Burgos information

Introduction to the Province of Burgos
Burgos, in the north of Spain is one of the nine provinces that make up the autonomous community of Castilla y Leon. It remains an area relatively unaffected by modern day tourism and so for a taste of the real Spain without the frills, Burgos will do just fine. It is a typical inland Spain mixture of landscapes, from mountains and green valleys to barren rocks. The famous Camino de Santiago pilgrims’ route passes through the top of he province.

Burgos City
The whole of the Castilla Y Leon region is steeped in history and Burgos, the capital city of the province is no exception. Founded in 884, it was for five hundred years the capital of Old Castile and was, and still is, a place of military strength. In the 11th Century Burgos was the home of El Cid. The most thrilling time to visit Burgos is during the Fiesta de San Pedro, held at the end of June. The Arlanzon River neatly cuts the city in two, with the old part on one side and the ”new” part on the other.

Orientation in Burgos is simple due to the domination of the cityscape by the 13th century Gothic Cathedral of Burgos, the third largest cathedral in Spain. This cathedral is the only one in Spain to have been declared a UNESCO World Heritage Site. It is a truly fabulous piece of ecclesiastical architecture, all carved surfaces and dramatic, ornate spires.

The highlight of the 12th Century Huelgas de Reales Cistercian monastery, on the “new” side of the river about 20 minutes from the city centre is its beautiful Mudejar-Gothic cloister.

In 2010, Queen Sofia of Spain opened the new Museum of Human Evolution in Burgos and the museum has already become one of the most visited in Spain.

The city of Burgos and its cathedral are on the famous Camino de Santiago pilgrims’ route.

Around Burgos City and Beyond
There are two main rivers in the province of Burgos, the Ebro and the Duero. On the River Ebro stands the town of Miranda de Ebro, in the north east of the province whilst on the River Duero is Aranda de Duero, in the south of Burgos. Both towns make worthwhile stop off points, the latter being in the heart of the famous wine-making region of Burgos, the Ribera del Duero. Around this area are many bodegas, some of which you can visit for wine-tastings and tours.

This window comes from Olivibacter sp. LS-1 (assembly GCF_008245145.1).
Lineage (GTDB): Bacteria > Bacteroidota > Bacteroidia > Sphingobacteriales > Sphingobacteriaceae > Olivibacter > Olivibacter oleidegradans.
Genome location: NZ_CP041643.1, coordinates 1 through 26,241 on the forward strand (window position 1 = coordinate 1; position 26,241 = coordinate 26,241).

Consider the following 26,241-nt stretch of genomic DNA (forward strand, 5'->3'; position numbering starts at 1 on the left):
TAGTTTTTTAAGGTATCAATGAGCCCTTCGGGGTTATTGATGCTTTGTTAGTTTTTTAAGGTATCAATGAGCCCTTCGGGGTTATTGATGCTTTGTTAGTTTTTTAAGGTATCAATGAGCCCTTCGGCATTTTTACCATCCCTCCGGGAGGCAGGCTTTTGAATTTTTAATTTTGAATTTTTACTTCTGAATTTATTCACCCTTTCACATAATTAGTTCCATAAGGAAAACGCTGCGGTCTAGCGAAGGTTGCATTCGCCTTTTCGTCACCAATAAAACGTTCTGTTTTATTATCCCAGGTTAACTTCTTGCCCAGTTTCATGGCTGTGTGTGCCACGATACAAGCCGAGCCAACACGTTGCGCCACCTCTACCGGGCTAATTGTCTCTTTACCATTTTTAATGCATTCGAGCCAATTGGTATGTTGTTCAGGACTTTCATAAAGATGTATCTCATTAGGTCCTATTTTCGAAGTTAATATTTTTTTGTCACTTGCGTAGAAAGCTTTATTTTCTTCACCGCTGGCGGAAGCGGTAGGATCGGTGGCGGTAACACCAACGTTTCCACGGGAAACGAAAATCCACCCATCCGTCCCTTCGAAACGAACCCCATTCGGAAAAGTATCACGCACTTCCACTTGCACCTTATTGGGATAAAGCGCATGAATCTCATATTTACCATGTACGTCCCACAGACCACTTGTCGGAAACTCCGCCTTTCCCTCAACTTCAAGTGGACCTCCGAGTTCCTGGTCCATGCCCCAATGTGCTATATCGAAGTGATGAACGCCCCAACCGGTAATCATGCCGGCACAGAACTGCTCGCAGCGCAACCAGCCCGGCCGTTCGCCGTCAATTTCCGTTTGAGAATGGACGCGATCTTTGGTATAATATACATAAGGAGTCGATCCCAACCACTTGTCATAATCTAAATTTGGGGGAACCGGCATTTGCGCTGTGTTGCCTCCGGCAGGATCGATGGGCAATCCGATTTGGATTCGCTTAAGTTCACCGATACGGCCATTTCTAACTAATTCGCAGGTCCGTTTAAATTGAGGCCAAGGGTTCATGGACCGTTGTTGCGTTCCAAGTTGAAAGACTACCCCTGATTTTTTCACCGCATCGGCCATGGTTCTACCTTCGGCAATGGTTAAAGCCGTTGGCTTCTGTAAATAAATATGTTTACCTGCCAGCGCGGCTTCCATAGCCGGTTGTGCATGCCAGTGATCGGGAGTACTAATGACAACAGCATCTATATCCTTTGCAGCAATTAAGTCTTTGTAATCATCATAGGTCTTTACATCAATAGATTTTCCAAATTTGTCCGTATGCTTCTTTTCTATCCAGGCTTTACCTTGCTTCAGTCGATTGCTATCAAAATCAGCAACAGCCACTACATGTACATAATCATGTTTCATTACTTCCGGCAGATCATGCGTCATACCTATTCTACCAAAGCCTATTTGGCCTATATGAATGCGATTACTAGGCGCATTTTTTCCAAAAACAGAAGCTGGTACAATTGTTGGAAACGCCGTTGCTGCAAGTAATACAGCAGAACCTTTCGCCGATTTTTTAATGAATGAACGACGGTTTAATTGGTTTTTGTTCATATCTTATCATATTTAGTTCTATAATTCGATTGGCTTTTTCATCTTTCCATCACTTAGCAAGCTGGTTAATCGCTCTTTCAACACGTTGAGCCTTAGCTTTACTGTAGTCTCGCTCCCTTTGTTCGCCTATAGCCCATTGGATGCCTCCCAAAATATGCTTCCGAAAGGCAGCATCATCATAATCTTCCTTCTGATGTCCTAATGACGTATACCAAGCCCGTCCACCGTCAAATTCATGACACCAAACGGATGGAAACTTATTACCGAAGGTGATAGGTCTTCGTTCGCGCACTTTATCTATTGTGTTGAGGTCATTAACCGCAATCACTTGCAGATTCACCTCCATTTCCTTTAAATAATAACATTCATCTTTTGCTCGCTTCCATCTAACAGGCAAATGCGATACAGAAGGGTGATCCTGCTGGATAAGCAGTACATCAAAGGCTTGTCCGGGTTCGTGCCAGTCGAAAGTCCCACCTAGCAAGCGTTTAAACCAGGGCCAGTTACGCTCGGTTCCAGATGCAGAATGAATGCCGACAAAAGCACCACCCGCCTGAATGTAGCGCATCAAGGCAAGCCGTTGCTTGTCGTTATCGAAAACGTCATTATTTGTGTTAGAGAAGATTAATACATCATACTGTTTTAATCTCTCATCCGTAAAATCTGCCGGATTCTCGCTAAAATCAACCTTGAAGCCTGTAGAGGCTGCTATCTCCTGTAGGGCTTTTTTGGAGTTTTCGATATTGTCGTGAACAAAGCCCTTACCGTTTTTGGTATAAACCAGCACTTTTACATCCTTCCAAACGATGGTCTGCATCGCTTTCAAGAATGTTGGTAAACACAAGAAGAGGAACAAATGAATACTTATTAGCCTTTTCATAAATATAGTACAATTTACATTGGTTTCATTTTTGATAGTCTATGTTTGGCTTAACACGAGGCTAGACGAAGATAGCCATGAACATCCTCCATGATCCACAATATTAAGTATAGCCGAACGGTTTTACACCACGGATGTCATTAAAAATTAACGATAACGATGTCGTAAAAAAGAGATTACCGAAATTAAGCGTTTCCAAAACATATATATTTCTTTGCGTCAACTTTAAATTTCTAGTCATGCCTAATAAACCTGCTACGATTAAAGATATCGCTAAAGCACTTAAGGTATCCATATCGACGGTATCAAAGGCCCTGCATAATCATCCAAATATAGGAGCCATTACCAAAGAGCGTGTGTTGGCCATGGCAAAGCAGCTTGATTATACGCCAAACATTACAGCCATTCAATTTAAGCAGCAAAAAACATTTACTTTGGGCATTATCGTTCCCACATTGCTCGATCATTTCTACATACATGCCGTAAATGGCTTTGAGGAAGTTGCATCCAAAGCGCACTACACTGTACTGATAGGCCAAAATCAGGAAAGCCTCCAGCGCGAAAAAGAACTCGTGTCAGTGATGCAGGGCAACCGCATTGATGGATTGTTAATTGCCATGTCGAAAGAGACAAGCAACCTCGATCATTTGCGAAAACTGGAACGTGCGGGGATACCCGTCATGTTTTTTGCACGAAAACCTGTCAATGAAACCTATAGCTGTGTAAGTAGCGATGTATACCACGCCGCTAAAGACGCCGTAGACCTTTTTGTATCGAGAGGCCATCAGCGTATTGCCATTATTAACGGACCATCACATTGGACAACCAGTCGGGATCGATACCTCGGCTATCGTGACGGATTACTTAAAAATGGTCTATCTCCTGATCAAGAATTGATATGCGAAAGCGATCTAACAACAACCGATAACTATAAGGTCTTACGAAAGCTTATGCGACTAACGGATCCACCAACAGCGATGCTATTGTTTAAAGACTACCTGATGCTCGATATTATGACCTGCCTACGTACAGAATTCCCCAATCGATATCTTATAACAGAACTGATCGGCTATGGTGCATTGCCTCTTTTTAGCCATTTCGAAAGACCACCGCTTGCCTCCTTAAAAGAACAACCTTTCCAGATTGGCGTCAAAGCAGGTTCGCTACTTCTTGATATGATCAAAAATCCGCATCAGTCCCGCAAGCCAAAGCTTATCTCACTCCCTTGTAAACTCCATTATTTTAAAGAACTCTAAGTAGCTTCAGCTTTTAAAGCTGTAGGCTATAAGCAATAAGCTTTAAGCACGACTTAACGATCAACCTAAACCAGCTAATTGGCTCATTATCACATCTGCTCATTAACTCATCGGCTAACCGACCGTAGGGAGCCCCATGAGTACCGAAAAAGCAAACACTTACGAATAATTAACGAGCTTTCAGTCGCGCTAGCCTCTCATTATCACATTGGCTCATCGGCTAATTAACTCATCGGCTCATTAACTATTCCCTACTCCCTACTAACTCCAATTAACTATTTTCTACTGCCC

In the south east of Burgos, the Benedictine abbey of Santo Domingo de Silos has become something of a star of late after its monks recorded a hit CD of Gregorian Chant.

Covarrubias, about 20km north of Silos, is a superbly preserved small town, known for its pretty half-timbered houses.

To immerse yourself in the nature of Burgos, visit La Yecla Gorge, also in the Silos area, an impressively deep, narrow gorge that has been cut into the limestone rock over hundreds of years.

Skiing is possible in the winter in the Sierra de la Demanda mountains, where for the rest of the year they make a great destination for hikers and cyclists. There is the opportunity for much wildlife spotting here – deer, wolves, wildcats and otters all make the Sierra their homes.

The Gastronomy of Burgos
The gastronomy of Burgos centres primarily on the pig, and not a part of the pig goes to waste here. A fine example of the use of pork and sundry parts of the pig is in the dish Olla Podrida, a stew of beans and pork (and other porky bits). The famous Morcilla de Burgos is a type of black pudding made with rice and onions. It’s popular both as a tapas and as an ingredient in other recipes, such as Alubias Con Morcilla, a bean stew enriched with morcilla.

Lamb is a very popular meat too and the most emblematic dish of Burgos is perhaps roasted lamb, Lechazo de Burgos Asado. The potatoes from Burgos are highly regarded and are locally used in such dishes as Pastel de Patatas y Morcilla – a potato and morcillo pie.

The best known cheese from the area is Queso de Burgos and can be found served not just on its own but also in desserts such as ice cream and tarts.

The famous Ribera del Duero wine making region is in Burgos and the majority of the wine production surrounds the making of Tempranillo, known locally as Tinto Fino.

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